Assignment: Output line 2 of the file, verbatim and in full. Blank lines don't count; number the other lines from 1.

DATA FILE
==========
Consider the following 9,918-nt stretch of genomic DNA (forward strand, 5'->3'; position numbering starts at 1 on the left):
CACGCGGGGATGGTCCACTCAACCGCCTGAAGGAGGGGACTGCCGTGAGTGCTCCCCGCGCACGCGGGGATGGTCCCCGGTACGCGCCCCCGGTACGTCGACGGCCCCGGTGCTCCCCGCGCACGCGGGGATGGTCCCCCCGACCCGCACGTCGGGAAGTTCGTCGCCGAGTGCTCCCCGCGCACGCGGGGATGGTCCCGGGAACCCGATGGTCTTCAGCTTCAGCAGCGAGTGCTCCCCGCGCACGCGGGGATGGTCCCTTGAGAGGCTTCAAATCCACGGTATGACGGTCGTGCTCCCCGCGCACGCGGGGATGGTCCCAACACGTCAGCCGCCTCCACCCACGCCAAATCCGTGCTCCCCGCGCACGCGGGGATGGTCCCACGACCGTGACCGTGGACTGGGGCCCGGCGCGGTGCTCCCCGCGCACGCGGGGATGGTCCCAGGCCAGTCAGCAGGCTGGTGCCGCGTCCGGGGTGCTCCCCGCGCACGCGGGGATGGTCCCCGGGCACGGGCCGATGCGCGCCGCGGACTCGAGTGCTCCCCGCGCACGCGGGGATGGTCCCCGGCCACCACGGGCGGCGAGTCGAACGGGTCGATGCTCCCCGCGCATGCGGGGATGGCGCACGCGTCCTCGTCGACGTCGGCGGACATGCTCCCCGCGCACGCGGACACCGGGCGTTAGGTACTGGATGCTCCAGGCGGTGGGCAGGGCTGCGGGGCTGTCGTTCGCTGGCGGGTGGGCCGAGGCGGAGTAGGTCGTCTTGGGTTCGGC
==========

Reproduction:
CACGCGGGGATGGTCCACTCAACCGCCTGAAGGAGGGGACTGCCGTGAGTGCTCCCCGCGCACGCGGGGATGGTCCCCGGTACGCGCCCCCGGTACGTCGACGGCCCCGGTGCTCCCCGCGCACGCGGGGATGGTCCCCCCGACCCGCACGTCGGGAAGTTCGTCGCCGAGTGCTCCCCGCGCACGCGGGGATGGTCCCGGGAACCCGATGGTCTTCAGCTTCAGCAGCGAGTGCTCCCCGCGCACGCGGGGATGGTCCCTTGAGAGGCTTCAAATCCACGGTATGACGGTCGTGCTCCCCGCGCACGCGGGGATGGTCCCAACACGTCAGCCGCCTCCACCCACGCCAAATCCGTGCTCCCCGCGCACGCGGGGATGGTCCCACGACCGTGACCGTGGACTGGGGCCCGGCGCGGTGCTCCCCGCGCACGCGGGGATGGTCCCAGGCCAGTCAGCAGGCTGGTGCCGCGTCCGGGGTGCTCCCCGCGCACGCGGGGATGGTCCCCGGGCACGGGCCGATGCGCGCCGCGGACTCGAGTGCTCCCCGCGCACGCGGGGATGGTCCCCGGCCACCACGGGCGGCGAGTCGAACGGGTCGATGCTCCCCGCGCATGCGGGGATGGCGCACGCGTCCTCGTCGACGTCGGCGGACATGCTCCCCGCGCACGCGGACACCGGGCGTTAGGTACTGGATGCTCCAGGCGGTGGGCAGGGCTGCGGGGCTGTCGTTCGCTGGCGGGTGGGCCGAGGCGGAGTAGGTCGTCTTGGGTTCGGC